Children In Church

I thought this was a great article from Core Christianity and wanted to share with you. It is by Starr Meade an author on parenting with young children.

Piety is "devotion to religious duties." The faithful observance of duty in a culture as feeling-oriented as ours sounds less than interesting. Yet devotion to duty ensures that what is right and important gets done, however, we feel about it at the moment. Devotion to duty is a part of good character, and devotion to religious duty-piety-is an essential part of godly character. Several commonly held misconceptions about what is best for children threaten to derail the training of our children in this kind of piety if we should thoughtlessly embrace them.

Misconception 1: "Good parenting is child-centered."

Child-centered parenting fails on two counts. First, it fails to prepare a child for life in the real world. As children grow, they will find that playmates, teachers, bosses, and spouses do not base all of their decisions on their preferences. If children have come to expect the constant fulfillment of their desires by others, then they will be prepared only for disappointment. Second, and more important, child-centered parenting fails to train a child in piety. Parents must model that God and his will are supreme. The godly parent makes God’s will central, not the child’s.

Misconception 2: “The most important element of spiritual teaching for children is the child’s enjoyment.”

Piety must begin with the knowledge of the one true God, which means God as he has revealed himself in the Bible. Yet there is an anti-intellectual sentiment in many evangelical circles that makes a virtue of loving and doing, while actually despising learning and knowing. Doctrine and academic knowledge are contrasted with heartfelt love for Jesus, as though we may have one or the other but not both. Although one can know about God without loving him, one cannot love the true God without knowing him. And since the true God has chosen to reveal himself to us in the pages of the Bible, we cannot know him without study. Engaging children when we teach is important and we want our children to enjoy learning; yet we should never make our children's enjoyment the top priority in our worship services, Sunday school classes, Vacation Bible Schools, or family devotions. Solid, intellectual substance pulled from the propositions God gives us in Scripture must be our top priority as we lay the foundations on which our children will build lives of piety before God.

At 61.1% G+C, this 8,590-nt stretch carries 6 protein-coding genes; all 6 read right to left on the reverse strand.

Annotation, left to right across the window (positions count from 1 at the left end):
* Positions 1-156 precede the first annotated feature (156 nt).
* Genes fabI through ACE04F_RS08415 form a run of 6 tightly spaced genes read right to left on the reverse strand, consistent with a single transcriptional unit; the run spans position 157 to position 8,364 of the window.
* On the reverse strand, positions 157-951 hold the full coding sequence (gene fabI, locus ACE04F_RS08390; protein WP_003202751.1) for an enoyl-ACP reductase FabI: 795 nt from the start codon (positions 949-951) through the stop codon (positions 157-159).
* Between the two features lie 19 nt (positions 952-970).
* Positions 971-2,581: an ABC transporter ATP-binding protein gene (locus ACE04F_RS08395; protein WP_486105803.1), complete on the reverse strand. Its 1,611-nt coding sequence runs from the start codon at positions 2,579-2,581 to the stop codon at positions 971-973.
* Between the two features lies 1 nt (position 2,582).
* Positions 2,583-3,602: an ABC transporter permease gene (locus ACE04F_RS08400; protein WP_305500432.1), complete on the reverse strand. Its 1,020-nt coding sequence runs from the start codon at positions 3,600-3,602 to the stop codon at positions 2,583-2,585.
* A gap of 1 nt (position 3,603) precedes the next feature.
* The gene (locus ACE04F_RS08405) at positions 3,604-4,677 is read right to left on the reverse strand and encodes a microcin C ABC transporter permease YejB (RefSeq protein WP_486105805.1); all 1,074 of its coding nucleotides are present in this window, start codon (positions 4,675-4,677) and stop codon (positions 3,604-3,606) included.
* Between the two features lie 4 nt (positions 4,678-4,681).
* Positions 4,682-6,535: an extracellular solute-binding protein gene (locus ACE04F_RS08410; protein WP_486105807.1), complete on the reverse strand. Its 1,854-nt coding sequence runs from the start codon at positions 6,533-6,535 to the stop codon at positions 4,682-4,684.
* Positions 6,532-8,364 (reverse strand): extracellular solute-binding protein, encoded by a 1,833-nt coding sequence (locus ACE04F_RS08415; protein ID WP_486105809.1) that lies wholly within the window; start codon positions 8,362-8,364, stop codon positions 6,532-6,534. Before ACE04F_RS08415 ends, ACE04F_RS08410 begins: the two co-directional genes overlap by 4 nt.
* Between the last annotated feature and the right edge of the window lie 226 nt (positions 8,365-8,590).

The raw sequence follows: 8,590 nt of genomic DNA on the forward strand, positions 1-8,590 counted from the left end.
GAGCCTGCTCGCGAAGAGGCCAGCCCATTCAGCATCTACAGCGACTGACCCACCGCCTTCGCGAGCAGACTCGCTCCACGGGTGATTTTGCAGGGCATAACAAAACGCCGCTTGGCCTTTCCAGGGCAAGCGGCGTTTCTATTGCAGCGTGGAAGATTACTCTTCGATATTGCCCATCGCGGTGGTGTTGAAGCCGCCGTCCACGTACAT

Misconception 3: "The goal of education is a fulfilling or lucrative career."

Whatever kind of education we choose for our children, we must realize that they spend a large portion (perhaps the largest portion) of their everyday lives absorbing what we have chosen for them. So have we asked ourselves whether they are being adequately trained to see the glory of God in every academic discipline they encounter? Are we teaching them to work diligently, not only to acquire those skills they may someday use in a job, but also at those tasks that require intellectual rigor that can enrich their lives and make them more fully human? Are we faithfully reminding our children, by our words and deeds, that we are requiring these things so that they may see more fully God’s glory and show it to their generation?

Misconception 4: “A family’s top priority should be involvement in its children’s activities.”

Considering the tremendous importance, the New Testament places upon the Church of Christ, true family piety-devotion to religious duties-must include a family's commitment to a local church body. When a family is so busy with children's activities that it must take Sunday as a day to stay at home together as a family and rest, or when those activities take place on Sunday and must be attended, precluding church attendance, a family is not seeing as God sees or loving what Christ loves. Children can learn very early that a church body is their family and that God's people are their people. They can learn that worship and meeting with the people of God are top priorities-indeed, duties given by God-that are not to be set aside. Faithful parents can set the example of involvement in a local church and be sure that their children, however young, have some way to serve there themselves.

Misconception 5: "Church is for adults."

We must keep in mind that the children among us are part of the Church of today. We should work hard to include them now so that they will still want to be here later. Parents can teach their children that God requires their involvement with a church. They can set the example by faithfully bringing their children to worship each week. But it is only the Church itself-the people of God whom the children see each Sunday-who can make those children feel that they belong, who can help them want to be there, devoted to this particular religious duty of Church involvement. Faithful participation in the Church is so important to our Lord Jesus Christ. The diligence of both parents and congregation are needed in this most vital part of a child's training in piety.

What would we most want our children to take from our families when they are grown? Do we want our children to know God, as he has revealed himself in his Word, and to love him with a love that moves them to glorify and serve him all their days? Do we want Christian piety in our children? Then let us examine our priorities and our practices. Center our parenting around God rather than around our children. …

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